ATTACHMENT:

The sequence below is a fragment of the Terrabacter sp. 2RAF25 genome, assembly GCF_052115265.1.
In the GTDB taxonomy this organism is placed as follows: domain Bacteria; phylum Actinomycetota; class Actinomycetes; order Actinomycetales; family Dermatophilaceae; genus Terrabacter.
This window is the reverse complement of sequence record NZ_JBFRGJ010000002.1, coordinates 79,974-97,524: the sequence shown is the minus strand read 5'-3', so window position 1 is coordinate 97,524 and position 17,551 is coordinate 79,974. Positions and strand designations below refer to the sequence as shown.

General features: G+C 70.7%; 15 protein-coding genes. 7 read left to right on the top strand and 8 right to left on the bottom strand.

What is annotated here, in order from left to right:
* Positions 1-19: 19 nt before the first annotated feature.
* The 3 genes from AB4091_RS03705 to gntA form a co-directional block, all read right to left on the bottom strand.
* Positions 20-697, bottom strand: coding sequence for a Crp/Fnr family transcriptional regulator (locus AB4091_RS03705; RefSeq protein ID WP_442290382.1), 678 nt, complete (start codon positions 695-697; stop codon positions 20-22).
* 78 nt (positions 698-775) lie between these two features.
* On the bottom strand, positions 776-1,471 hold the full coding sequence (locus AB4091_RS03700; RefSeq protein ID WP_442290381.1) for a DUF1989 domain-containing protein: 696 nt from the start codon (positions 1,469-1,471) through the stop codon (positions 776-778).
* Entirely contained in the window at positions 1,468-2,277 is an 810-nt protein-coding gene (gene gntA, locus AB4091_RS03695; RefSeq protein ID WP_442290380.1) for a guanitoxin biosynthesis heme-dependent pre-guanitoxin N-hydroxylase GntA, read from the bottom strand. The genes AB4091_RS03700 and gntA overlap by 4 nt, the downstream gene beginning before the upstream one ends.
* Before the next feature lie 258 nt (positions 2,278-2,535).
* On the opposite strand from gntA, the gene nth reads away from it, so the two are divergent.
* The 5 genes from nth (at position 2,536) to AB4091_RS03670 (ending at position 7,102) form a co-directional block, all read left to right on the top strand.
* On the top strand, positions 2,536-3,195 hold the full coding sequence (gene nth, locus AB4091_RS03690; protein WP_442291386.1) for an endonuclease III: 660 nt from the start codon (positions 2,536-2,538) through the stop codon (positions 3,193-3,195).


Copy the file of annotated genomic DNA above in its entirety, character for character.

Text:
The sequence below is a fragment of the Terrabacter sp. 2RAF25 genome, assembly GCF_052115265.1.
In the GTDB taxonomy this organism is placed as follows: domain Bacteria; phylum Actinomycetota; class Actinomycetes; order Actinomycetales; family Dermatophilaceae; genus Terrabacter.
This window is the reverse complement of sequence record NZ_JBFRGJ010000002.1, coordinates 79,974-97,524: the sequence shown is the minus strand read 5'-3', so window position 1 is coordinate 97,524 and position 17,551 is coordinate 79,974. Positions and strand designations below refer to the sequence as shown.

General features: G+C 70.7%; 15 protein-coding genes. 7 read left to right on the top strand and 8 right to left on the bottom strand.

What is annotated here, in order from left to right:
* Positions 1-19: 19 nt before the first annotated feature.
* The 3 genes from AB4091_RS03705 to gntA form a co-directional block, all read right to left on the bottom strand.
* Positions 20-697, bottom strand: coding sequence for a Crp/Fnr family transcriptional regulator (locus AB4091_RS03705; RefSeq protein ID WP_442290382.1), 678 nt, complete (start codon positions 695-697; stop codon positions 20-22).
* 78 nt (positions 698-775) lie between these two features.
* On the bottom strand, positions 776-1,471 hold the full coding sequence (locus AB4091_RS03700; RefSeq protein ID WP_442290381.1) for a DUF1989 domain-containing protein: 696 nt from the start codon (positions 1,469-1,471) through the stop codon (positions 776-778).
* Entirely contained in the window at positions 1,468-2,277 is an 810-nt protein-coding gene (gene gntA, locus AB4091_RS03695; RefSeq protein ID WP_442290380.1) for a guanitoxin biosynthesis heme-dependent pre-guanitoxin N-hydroxylase GntA, read from the bottom strand. The genes AB4091_RS03700 and gntA overlap by 4 nt, the downstream gene beginning before the upstream one ends.
* Before the next feature lie 258 nt (positions 2,278-2,535).
* On the opposite strand from gntA, the gene nth reads away from it, so the two are divergent.
* The 5 genes from nth (at position 2,536) to AB4091_RS03670 (ending at position 7,102) form a co-directional block, all read left to right on the top strand.
* On the top strand, positions 2,536-3,195 hold the full coding sequence (gene nth, locus AB4091_RS03690; protein WP_442291386.1) for an endonuclease III: 660 nt from the start codon (positions 2,536-2,538) through the stop codon (positions 3,193-3,195).